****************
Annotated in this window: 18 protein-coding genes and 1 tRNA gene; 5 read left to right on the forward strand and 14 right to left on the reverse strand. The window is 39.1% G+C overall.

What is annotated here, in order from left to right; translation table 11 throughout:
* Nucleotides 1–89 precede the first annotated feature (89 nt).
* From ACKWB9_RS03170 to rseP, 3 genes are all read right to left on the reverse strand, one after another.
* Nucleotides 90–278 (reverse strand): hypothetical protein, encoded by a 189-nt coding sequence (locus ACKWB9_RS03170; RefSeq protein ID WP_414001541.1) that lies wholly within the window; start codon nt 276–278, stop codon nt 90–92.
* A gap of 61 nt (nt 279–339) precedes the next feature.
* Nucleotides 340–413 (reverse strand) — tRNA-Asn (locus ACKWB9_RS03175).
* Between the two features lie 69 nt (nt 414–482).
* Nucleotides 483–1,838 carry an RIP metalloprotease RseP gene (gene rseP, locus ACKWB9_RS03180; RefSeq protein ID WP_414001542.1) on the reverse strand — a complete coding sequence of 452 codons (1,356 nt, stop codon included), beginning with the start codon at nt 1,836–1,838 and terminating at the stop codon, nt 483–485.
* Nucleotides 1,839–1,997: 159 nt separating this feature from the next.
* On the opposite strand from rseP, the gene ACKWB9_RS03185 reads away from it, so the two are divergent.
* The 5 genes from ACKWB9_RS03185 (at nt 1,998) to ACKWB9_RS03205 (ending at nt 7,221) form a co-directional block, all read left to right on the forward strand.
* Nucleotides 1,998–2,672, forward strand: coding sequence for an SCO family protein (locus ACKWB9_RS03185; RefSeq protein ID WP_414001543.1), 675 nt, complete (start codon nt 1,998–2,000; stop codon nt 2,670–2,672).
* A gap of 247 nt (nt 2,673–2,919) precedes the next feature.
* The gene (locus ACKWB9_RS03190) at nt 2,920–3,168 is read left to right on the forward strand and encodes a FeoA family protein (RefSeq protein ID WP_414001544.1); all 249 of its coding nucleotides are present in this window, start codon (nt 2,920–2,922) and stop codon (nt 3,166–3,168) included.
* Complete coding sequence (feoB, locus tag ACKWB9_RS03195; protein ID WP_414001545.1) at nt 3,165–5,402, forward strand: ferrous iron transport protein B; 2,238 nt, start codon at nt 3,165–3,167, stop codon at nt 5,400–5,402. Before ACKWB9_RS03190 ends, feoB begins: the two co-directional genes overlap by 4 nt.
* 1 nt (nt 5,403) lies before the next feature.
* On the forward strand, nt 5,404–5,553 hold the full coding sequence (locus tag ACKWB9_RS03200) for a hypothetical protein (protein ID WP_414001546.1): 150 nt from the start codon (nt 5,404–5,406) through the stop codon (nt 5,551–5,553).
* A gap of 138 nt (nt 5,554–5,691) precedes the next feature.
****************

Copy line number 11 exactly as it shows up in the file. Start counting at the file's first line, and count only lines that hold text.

* On the opposite strand from rseP, the gene ACKWB9_RS03185 reads away from it, so the two are divergent.